All other U.S. flights will be suspended until further notice following the ban, including all departures from Munich, Dusseldorf and Geneva. Lufthansa will continue to serve all destinations in Canada until further notice. Meanwhile the impact on Lufthansa’s flight program from the recently changed entry regulations for India is still being evaluated.
In the first nine months of 2019, 4% of Lufthansa Network Airlines’ total capacity was utilized to the Americas, including Mexico and South America, according to the group’s latest financial report. Full-year results are due on Mar. 19.
In Italy, the European country worst hit by COVID-19 so far, Rome airport operator Aeroporti di Roma said Mar. 12 it would downsize its passenger terminal operations. The decision comes after many airlines canceled flights following the government’s move to extend a lockdown to the whole country in a bid to slow the spread of the disease.
From Mar. 17, Rome Fiumicino’s (FCO) Terminal 1 will be temporarily closed, while Terminal 3 will remain in operation.
Rome Ciampino (CIA), which is mainly used by LCCs, will close its terminal for scheduled flights. The runways at both airports will remain fully accessible and will not undergo operational changes. The passenger terminals at Fiumicino and Ciampino airports will resume normal operations as soon as the current state of emergency is over.
Air France said flights to and from the U.S. will operate as normal on Mar. 12 and Mar. 13, and that it plans to continue operations to Atlanta (ATL), Chicago, Detroit (DTW), Los Angeles (LAX), New York (JFK), San Francisco (SFO) and Washington from Mar. 14-28. The airline is awaiting clarification from U.S. authorities on the possibility of continuing service to Boston (BOS), Houston (IAH) and Miami (MIA).
Beyond Mar. 28, Air France is working with its partners Delta Air Lines, KLM and Virgin Atlantic on implementing a plan to continue service to the U.S. for its customers. U.S. routes accounted for 15% of the group’s passenger revenues in 2019.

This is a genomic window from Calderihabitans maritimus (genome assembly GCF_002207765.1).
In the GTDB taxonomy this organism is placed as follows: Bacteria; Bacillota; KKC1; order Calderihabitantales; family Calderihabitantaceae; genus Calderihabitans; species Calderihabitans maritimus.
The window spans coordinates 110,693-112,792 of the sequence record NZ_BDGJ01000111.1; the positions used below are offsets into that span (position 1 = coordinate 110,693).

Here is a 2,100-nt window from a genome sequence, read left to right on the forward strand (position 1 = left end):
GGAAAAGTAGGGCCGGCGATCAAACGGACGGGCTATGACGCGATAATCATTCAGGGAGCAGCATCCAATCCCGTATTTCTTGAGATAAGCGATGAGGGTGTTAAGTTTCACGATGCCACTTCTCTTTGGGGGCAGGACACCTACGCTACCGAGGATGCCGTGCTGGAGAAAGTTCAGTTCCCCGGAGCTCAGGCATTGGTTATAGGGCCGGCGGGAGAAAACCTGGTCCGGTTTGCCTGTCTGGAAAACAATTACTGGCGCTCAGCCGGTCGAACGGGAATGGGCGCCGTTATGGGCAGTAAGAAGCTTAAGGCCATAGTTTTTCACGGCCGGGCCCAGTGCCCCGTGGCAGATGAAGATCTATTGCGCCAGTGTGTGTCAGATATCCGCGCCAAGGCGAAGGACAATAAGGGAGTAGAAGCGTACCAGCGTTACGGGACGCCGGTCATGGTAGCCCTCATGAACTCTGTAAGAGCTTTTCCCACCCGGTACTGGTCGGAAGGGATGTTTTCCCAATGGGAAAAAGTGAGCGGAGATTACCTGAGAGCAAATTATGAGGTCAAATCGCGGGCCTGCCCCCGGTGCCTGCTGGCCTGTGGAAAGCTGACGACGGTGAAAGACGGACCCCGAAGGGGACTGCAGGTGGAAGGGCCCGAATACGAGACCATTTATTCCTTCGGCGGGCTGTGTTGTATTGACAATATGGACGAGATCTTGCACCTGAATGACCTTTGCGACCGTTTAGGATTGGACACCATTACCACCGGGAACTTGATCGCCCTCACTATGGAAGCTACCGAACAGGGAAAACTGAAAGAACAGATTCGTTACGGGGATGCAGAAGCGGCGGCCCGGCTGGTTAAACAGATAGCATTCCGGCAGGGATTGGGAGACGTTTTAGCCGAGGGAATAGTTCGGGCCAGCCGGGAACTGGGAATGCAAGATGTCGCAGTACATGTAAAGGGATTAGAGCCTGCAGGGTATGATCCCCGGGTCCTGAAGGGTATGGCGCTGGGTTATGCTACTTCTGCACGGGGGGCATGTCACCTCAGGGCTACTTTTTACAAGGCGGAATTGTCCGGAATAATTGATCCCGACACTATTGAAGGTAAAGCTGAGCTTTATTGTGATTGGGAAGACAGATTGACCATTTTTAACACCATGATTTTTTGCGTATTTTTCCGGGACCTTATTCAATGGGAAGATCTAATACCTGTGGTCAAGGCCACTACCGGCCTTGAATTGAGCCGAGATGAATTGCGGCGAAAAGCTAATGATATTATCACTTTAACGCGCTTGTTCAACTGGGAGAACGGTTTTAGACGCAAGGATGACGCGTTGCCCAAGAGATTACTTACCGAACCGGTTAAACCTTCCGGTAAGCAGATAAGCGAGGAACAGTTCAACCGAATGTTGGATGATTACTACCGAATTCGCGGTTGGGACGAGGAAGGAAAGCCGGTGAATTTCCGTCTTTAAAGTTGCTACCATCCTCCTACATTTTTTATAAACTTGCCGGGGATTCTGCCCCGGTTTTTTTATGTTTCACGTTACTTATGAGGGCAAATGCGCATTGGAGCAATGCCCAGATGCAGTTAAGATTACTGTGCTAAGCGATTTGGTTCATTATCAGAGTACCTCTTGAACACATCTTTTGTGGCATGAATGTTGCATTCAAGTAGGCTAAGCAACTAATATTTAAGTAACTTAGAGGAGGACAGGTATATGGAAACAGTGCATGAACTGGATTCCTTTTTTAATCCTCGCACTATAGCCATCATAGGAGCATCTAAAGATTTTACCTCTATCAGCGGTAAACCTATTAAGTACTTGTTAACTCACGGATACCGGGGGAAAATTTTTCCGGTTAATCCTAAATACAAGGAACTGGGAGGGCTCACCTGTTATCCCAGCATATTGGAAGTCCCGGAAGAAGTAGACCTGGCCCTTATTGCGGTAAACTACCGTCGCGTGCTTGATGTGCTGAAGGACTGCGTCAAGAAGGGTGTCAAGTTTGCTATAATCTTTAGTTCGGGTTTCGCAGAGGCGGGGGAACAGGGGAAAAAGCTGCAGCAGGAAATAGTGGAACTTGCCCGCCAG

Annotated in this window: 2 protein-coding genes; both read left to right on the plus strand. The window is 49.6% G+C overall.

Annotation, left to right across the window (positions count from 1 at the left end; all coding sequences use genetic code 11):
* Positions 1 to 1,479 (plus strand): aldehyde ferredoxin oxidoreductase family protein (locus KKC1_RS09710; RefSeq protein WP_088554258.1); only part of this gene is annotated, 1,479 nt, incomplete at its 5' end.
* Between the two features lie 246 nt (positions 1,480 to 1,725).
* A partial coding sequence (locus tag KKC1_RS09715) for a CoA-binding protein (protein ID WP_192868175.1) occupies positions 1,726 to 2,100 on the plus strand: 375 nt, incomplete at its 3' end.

Finnair said it may need to cut capacity further as a result of the COVID-19 crisis. The carrier said it was cancelling all flights to the U.S. between Mar. 19 and Apr. 12 because of the U.S. travel ban. The oneworld alliance member operates to Los Angeles, Miami and New York JFK. It is also canceling flights to Delhi from Mar. 15-Apr.14 because of visa restrictions that recently came into force in India, which has now banned foreign tourists for a month from Mar. 13.
Finnair expects further impact on narrowbody traffic in Europe because of decreased transfer passenger loads caused by the cancellations.
“Therefore in terms of our long-haul capacity to Asia and short-haul capacity it is foreseeable—fully attributed to the corona effect—we would need to adjust our capacity further downwards, on short-haul also to some extent,” Finnair CEO Topi Manner told Aviation Daily.
A spokesman for Norwegian Air Shuttle said: “We are fully aware of the latest developments concerning travel between certain European countries and the U.S. Our flights to and from U.S. are currently operating as normal.”
Other European airlines contacted by Aviation Daily Mar. 12 were still scrambling to interpret the exact terms of the ban, for example how it would apply to connecting services and to European nationals travelling from airports outside the Schengen area.
The country list does not include the UK and its massive London Heathrow hub, but with flights and trains still operating between mainland Europe and the UK, it was unclear how the ban could work in practice.
Affected countries are: Austria; Belgium; Czech Republic; Denmark; Estonia; Finland; France; Germany; Greece; Hungary; Iceland; Italy; Latvia; Liechtenstein; Lithuania; Luxembourg; Malta; Netherlands; Norway; Poland; Portugal; Slovakia; Slovenia; Spain; Sweden and Switzerland–collectively the Schengen Area.
However, the ban “does not apply to legal permanent residents, (generally) immediate family members of U.S. citizens, and other individuals who are identified in the proclamation,” the statement added.
“The ban is most influential for Lufthansa Group, Delta, and United. Among European majors, IAG is least exposed, as the ban does not include the UK,” Roeska said, but adding that all large airlines would suffer revenue losses through their joint ventures.
LHA-UAL (Lufthansa-United) Atlantic Plus has a 36% share, Air France-KLM-Delta Joint Venture has 29%, and IAG-American Joint Business has 11%, Roeska noted, warning that with North Atlantic routes representing a large part of European airlines’ long-haul profits, the impact of the ban would be more substantial than the one imposed on China.
IAG declined to comment.
Even though cargo does not appear to be included in the ban, fewer passenger flights will mean less belly hold capacity for transporting goods.
“Over time, as the ban continues and potentially widens, this will cause further supply chain disruptions but also benefit cargo-only carriers who can continue to operate flights and will see yields increase,” Roeska said.